18 Mar Water safety expert: ‘Drowning doesn’t just happen’
Water safety expert: 'Drowning doesn't just happen'
By Jacque Wilson, CNN
(CNN) -- As adults we're told time and again to keep a close eye on young children around water. Most kids who drown are under the age of 4 -- toddlers who accidentally fall into water too deep.
They can drown in minutes in less than 2 inches of water.
But the recent death of a 13-year-old at a pool in Florida has experts concerned about water safety for pre-teens and adolescents.
Anthony Johnson had been playing in a pool at Disney's Pop Century Resort on Sunday. Relatives told CNN affiliate WFTV that Anthony was jumping in and out with friends when they noticed him missing, and pulled him out of the water within minutes.
The boy died Tuesday morning, according to the Orange County Sheriff's Office. Police are still investigating his death.
Ten people die every day from unintentional drowning in the United States, making it the fifth-leading cause of unintentional injury death, according to the Centers for Disease Control and Prevention. About 20% are under the age of 14. Nearly 80% are male.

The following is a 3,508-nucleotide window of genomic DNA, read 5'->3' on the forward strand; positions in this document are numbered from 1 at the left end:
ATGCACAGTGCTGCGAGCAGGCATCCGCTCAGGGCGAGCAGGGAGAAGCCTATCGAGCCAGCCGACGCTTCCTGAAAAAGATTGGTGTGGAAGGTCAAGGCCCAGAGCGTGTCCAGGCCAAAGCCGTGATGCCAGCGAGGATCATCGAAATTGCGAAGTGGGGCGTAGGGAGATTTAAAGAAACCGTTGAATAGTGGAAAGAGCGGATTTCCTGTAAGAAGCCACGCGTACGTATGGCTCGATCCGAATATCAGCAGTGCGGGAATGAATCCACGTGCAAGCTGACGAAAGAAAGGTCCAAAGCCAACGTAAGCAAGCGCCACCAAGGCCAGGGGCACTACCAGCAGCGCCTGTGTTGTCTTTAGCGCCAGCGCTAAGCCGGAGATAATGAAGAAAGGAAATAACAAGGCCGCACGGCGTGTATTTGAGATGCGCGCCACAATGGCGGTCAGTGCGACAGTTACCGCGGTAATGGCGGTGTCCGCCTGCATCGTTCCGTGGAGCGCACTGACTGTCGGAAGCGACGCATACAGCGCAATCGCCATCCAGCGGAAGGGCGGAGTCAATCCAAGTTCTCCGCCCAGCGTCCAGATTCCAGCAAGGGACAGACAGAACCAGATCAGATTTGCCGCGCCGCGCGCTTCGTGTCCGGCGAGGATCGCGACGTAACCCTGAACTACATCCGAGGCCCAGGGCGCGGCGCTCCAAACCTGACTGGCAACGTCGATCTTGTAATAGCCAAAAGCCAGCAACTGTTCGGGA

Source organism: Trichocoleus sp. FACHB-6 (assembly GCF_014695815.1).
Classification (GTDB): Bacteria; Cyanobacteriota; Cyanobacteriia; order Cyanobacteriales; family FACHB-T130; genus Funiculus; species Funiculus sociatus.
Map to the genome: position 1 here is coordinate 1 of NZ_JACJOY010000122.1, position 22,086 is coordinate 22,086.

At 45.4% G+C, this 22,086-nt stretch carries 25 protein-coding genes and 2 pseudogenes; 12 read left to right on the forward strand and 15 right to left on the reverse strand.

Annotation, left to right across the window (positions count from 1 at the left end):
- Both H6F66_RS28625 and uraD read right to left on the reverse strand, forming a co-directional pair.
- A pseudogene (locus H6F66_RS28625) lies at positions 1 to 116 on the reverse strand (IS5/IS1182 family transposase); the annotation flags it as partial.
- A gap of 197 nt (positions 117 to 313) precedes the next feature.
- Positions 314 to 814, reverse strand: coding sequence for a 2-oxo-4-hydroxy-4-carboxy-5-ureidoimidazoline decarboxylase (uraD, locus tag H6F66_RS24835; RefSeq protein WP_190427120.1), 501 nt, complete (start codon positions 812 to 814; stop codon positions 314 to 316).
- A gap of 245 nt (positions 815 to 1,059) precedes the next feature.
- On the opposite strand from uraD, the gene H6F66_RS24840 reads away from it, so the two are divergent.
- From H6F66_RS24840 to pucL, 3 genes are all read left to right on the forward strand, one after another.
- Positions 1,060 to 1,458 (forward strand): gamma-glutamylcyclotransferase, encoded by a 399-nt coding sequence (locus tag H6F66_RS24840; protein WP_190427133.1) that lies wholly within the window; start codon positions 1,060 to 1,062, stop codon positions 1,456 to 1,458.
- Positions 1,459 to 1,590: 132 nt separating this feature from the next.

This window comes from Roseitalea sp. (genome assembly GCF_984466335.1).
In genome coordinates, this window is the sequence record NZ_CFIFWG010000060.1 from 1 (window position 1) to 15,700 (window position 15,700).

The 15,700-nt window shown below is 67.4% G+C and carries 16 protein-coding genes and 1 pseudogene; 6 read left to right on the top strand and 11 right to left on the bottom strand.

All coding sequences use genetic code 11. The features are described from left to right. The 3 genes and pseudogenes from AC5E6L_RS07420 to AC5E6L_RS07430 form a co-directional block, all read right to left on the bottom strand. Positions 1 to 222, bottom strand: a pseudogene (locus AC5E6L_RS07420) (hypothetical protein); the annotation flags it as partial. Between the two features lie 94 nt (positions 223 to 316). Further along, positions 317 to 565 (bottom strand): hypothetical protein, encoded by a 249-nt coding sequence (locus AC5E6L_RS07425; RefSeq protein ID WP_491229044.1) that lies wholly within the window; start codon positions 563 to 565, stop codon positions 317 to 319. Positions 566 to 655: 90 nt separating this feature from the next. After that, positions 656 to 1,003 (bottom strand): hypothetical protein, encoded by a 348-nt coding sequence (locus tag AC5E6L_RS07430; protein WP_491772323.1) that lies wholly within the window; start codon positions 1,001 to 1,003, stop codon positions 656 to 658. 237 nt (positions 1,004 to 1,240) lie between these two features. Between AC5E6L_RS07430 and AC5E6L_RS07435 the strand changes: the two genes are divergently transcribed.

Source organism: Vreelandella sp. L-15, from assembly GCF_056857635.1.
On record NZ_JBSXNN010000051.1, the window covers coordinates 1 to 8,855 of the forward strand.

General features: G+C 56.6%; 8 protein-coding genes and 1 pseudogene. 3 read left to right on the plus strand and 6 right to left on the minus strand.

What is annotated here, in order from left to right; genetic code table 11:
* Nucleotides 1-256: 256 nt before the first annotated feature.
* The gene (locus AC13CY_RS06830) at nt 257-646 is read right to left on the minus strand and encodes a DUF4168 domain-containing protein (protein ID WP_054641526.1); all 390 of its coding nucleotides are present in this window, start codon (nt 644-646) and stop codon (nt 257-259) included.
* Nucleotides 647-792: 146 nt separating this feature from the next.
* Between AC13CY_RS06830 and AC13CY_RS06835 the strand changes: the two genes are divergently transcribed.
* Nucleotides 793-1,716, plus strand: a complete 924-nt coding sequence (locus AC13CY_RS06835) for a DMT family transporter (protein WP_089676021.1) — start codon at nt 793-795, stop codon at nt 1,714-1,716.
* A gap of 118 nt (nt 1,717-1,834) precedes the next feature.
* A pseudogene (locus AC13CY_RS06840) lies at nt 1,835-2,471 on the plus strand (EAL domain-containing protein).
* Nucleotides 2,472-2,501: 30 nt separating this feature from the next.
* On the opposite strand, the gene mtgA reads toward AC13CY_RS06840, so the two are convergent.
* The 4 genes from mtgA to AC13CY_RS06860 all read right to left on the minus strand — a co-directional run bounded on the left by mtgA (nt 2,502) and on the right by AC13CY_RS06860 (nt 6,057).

"The first thing to remember is that drowning doesn't just happen," says Alison Osinski, water safety expert and president of Aquatic Consulting Services. "Something always precipitates drowning."
Only about 35% of Americans know how to swim, and only 2% to 7% swim well, Osinski says. Teens are particularly susceptible to peer pressure and often go past their limits. Exhaustion or disorientation under water could cause a weak swimmer to panic.